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Martha Stewart trial: Not the celebrity circus

Why all high profile trials are not created equal
Martha Stewart arrives with her daughter Alexis at the Federal Courthouse in New York for her securities fraud trial, January 29, 2004. Shannon Stapleton / Reuters

Last Tuesday, I sat in the courtroom for the Martha Stewart opening statements.  Friends of mine who work in the office prosecuting Stewart warned me that the scene downtown was O.J.-esque, and that there were cameras and fans everywhere.  This was the next trial of the century in terms of public attention. 

Well let me tell you, they ain‘t seen nothing.  Yes, there were TV cameras outside the courthouse, but the Stewart trial lacked the madness surrounding the Simpson case, the Jackson, or even Kobe Bryant arraignments.  The Stewart case was, well, so civil. 

Most of the gallery was filled with formally dressed attorneys, reporters, and family of the two defendants.  There were few people who looked like they just came to get a glimpse of Martha.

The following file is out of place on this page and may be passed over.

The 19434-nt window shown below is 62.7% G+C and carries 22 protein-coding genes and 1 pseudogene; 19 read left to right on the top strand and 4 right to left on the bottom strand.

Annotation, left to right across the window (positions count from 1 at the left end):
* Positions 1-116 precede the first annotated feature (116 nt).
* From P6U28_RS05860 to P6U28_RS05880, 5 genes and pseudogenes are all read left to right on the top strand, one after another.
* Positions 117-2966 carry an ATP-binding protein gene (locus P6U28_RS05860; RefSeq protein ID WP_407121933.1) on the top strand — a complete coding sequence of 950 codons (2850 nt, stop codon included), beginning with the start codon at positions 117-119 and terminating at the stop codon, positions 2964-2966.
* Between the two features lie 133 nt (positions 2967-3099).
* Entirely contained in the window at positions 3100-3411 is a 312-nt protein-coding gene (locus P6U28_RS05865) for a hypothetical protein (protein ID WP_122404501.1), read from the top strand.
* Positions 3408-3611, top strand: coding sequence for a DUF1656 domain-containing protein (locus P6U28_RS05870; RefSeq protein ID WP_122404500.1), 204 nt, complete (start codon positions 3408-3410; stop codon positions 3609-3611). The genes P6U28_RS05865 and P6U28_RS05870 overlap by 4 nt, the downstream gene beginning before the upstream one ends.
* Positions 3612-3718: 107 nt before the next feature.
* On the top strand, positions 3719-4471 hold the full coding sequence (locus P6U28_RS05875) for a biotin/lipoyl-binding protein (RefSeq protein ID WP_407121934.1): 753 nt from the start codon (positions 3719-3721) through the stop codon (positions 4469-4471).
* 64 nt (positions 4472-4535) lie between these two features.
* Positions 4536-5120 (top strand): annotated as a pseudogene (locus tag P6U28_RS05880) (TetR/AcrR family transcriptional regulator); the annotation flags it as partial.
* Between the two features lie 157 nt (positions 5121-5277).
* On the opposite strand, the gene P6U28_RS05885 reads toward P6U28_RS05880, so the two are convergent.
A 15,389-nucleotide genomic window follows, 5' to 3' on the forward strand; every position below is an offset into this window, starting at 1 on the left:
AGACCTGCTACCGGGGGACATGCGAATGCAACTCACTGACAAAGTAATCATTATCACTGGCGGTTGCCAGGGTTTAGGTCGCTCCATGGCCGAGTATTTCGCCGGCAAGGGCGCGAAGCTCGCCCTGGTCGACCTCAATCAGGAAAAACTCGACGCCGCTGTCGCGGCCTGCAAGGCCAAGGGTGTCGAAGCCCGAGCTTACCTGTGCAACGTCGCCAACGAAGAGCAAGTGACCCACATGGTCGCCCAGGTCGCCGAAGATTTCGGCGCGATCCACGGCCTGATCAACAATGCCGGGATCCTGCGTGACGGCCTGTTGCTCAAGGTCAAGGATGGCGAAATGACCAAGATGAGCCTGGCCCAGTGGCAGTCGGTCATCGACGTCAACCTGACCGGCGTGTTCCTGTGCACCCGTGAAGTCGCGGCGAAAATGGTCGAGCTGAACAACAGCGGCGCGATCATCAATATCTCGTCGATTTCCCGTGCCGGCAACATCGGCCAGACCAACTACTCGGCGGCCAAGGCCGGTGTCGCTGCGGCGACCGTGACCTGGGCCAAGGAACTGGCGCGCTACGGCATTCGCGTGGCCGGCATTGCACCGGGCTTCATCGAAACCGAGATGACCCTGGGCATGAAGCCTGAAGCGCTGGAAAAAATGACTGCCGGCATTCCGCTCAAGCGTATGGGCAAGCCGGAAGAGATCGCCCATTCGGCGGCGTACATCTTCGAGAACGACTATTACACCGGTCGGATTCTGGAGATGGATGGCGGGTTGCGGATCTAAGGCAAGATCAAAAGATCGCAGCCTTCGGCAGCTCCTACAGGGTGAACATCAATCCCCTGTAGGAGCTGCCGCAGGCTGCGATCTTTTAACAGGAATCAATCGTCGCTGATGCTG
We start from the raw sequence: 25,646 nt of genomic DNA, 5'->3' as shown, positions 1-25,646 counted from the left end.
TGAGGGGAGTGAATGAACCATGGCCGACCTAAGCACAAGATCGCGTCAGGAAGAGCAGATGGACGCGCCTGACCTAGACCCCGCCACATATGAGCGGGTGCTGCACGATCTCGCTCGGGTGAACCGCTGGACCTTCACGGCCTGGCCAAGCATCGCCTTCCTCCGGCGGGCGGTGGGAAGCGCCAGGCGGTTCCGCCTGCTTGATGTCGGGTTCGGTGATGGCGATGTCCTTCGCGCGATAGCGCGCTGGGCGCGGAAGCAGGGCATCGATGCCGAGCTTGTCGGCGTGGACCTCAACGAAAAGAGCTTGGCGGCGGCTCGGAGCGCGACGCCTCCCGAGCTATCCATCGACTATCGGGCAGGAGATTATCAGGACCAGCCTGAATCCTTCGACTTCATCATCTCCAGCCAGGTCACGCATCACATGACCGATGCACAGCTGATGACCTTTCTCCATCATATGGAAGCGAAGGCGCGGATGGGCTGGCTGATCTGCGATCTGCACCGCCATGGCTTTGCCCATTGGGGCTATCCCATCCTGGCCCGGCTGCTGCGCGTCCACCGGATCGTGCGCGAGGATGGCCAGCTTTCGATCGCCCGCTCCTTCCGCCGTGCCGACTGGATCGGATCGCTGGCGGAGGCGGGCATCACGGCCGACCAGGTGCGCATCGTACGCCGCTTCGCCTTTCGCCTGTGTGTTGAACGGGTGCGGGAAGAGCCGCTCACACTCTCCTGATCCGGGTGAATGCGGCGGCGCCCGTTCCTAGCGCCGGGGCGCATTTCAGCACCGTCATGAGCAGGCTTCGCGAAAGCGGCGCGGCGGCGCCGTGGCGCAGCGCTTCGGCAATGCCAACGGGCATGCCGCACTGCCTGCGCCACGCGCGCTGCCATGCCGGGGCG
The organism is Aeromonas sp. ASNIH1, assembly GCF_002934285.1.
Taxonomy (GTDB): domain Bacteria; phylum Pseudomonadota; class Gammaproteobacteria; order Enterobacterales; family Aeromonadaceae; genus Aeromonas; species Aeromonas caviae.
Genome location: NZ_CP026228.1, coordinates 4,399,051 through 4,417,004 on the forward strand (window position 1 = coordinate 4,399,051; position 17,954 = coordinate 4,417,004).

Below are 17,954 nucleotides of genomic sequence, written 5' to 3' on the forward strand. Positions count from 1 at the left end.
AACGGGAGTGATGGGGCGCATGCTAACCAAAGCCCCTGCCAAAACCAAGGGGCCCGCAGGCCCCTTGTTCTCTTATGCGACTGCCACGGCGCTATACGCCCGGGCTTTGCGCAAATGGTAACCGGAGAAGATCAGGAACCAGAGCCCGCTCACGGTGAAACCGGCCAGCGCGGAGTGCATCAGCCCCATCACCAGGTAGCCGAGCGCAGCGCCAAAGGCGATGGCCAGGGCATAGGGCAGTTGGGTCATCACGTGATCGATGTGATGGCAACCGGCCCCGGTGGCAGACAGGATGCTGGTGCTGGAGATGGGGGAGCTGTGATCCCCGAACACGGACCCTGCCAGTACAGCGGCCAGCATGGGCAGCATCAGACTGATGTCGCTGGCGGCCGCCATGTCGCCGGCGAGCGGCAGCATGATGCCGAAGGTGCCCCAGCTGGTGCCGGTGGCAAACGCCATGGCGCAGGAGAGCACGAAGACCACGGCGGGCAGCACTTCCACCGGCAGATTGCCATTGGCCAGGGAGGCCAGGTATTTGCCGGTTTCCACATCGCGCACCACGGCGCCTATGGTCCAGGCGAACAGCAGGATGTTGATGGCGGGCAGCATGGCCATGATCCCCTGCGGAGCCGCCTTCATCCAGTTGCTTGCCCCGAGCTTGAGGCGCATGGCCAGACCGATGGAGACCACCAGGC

In fact, by the afternoon, there were some empty seats.  At the Simpson, Jackson, and Bryant arraignments, it felt like a huge tailgate party outside the courthouse --  fans having sandwiches and snacks as they waited to see the celebrity at his darkest moment. 

At the Jackson case, most of the public seats went to young female fans in T-shirts who seemed to have little interest in the proceeding apart from being in the same room as Michael Jackson.  Bryant was welcomed into and out of the court by groups of fans in Laker jerseys.  During the Simpson‘s civil case, O.J. Simpson seemed to relish the courtroom breaks so he could sign autographs and talk to fans in the hallway. 

The Stewart trial watchers seem to be there to listen to the opening statements.  It is like the difference between an outdoor rock concert and the opera; between a crowd and an audience.

That audience, by the way, was  treated to some fine lawyering on both sides.  I have to say for someone who has been to just about every high profile case of the past 10 years, the whole experience was refreshing. 

airs weeknights, 6 p.m. ET on MSNBC TV.